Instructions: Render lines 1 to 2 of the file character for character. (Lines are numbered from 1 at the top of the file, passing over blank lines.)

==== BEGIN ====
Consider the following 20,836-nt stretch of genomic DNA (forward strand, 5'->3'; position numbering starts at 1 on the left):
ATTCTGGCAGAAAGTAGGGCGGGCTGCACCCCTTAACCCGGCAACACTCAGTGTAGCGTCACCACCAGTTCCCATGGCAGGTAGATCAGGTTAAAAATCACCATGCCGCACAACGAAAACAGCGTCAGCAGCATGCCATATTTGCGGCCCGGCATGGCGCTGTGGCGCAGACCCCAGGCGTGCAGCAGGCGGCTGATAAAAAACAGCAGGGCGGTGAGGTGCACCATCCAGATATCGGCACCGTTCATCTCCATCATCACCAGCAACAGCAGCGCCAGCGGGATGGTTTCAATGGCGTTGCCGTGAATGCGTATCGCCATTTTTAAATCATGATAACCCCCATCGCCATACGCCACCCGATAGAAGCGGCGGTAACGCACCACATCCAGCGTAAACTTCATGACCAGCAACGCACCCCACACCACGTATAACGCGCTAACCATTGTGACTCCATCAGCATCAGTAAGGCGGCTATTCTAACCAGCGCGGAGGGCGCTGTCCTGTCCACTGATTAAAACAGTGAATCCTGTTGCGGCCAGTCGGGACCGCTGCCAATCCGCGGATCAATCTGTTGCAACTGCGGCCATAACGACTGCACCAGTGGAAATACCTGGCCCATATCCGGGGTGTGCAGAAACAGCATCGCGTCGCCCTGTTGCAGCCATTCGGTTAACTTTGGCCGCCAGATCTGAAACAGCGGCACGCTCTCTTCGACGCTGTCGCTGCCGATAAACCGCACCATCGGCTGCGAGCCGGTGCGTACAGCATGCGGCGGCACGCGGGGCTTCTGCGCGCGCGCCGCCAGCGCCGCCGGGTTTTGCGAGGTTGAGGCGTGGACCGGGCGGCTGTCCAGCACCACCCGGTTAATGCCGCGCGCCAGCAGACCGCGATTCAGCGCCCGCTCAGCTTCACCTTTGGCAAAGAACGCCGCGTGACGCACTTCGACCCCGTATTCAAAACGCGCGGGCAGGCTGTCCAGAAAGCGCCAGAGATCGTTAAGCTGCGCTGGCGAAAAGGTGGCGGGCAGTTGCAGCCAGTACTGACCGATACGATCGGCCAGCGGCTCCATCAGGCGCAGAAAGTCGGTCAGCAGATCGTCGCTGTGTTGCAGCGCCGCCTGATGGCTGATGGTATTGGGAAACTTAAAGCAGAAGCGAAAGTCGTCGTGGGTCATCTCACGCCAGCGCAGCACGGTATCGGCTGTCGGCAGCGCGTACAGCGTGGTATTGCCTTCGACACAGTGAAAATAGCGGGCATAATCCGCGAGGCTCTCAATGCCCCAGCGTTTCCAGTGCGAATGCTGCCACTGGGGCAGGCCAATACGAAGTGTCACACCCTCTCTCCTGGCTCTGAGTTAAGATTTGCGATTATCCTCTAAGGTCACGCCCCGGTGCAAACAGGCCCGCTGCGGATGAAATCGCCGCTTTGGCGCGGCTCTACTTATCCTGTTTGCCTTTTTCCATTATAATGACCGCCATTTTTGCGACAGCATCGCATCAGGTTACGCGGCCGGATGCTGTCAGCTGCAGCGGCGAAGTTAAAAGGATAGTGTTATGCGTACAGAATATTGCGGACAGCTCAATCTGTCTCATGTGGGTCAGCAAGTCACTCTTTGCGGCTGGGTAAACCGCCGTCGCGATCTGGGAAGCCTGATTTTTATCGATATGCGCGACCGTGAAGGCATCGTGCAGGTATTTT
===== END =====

Consider the following 20,836-nt stretch of genomic DNA (forward strand, 5'->3'; position numbering starts at 1 on the left):
ATTCTGGCAGAAAGTAGGGCGGGCTGCACCCCTTAACCCGGCAACACTCAGTGTAGCGTCACCACCAGTTCCCATGGCAGGTAGATCAGGTTAAAAATCACCATGCCGCACAACGAAAACAGCGTCAGCAGCATGCCATATTTGCGGCCCGGCATGGCGCTGTGGCGCAGACCCCAGGCGTGCAGCAGGCGGCTGATAAAAAACAGCAGGGCGGTGAGGTGCACCATCCAGATATCGGCACCGTTCATCTCCATCATCACCAGCAACAGCAGCGCCAGCGGGATGGTTTCAATGGCGTTGCCGTGAATGCGTATCGCCATTTTTAAATCATGATAACCCCCATCGCCATACGCCACCCGATAGAAGCGGCGGTAACGCACCACATCCAGCGTAAACTTCATGACCAGCAACGCACCCCACACCACGTATAACGCGCTAACCATTGTGACTCCATCAGCATCAGTAAGGCGGCTATTCTAACCAGCGCGGAGGGCGCTGTCCTGTCCACTGATTAAAACAGTGAATCCTGTTGCGGCCAGTCGGGACCGCTGCCAATCCGCGGATCAATCTGTTGCAACTGCGGCCATAACGACTGCACCAGTGGAAATACCTGGCCCATATCCGGGGTGTGCAGAAACAGCATCGCGTCGCCCTGTTGCAGCCATTCGGTTAACTTTGGCCGCCAGATCTGAAACAGCGGCACGCTCTCTTCGACGCTGTCGCTGCCGATAAACCGCACCATCGGCTGCGAGCCGGTGCGTACAGCATGCGGCGGCACGCGGGGCTTCTGCGCGCGCGCCGCCAGCGCCGCCGGGTTTTGCGAGGTTGAGGCGTGGACCGGGCGGCTGTCCAGCACCACCCGGTTAATGCCGCGCGCCAGCAGACCGCGATTCAGCGCCCGCTCAGCTTCACCTTTGGCAAAGAACGCCGCGTGACGCACTTCGACCCCGTATTCAAAACGCGCGGGCAGGCTGTCCAGAAAGCGCCAGAGATCGTTAAGCTGCGCTGGCGAAAAGGTGGCGGGCAGTTGCAGCCAGTACTGACCGATACGATCGGCCAGCGGCTCCATCAGGCGCAGAAAGTCGGTCAGCAGATCGTCGCTGTGTTGCAGCGCCGCCTGATGGCTGATGGTATTGGGAAACTTAAAGCAGAAGCGAAAGTCGTCGTGGGTCATCTCACGCCAGCGCAGCACGGTATCGGCTGTCGGCAGCGCGTACAGCGTGGTATTGCCTTCGACACAGTGAAAATAGCGGGCATAATCCGCGAGGCTCTCAATGCCCCAGCGTTTCCAGTGCGAATGCTGCCACTGGGGCAGGCCAATACGAAGTGTCACACCCTCTCTCCTGGCTCTGAGTTAAGATTTGCGATTATCCTCTAAGGTCACGCCCCGGTGCAAACAGGCCCGCTGCGGATGAAATCGCCGCTTTGGCGCGGCTCTACTTATCCTGTTTGCCTTTTTCCATTATAATGACCGCCATTTTTGCGACAGCATCGCATCAGGTTACGCGGCCGGATGCTGTCAGCTGCAGCGGCGAAGTTAAAAGGATAGTGTTATGCGTACAGAATATTGCGGACAGCTCAATCTGTCTCATGTGGGTCAGCAAGTCACTCTTTGCGGCTGGGTAAACCGCCGTCGCGATCTGGGAAGCCTGATTTTTATCGATATGCGCGACCGTGAAGGCATCGTGCAGGTATTTT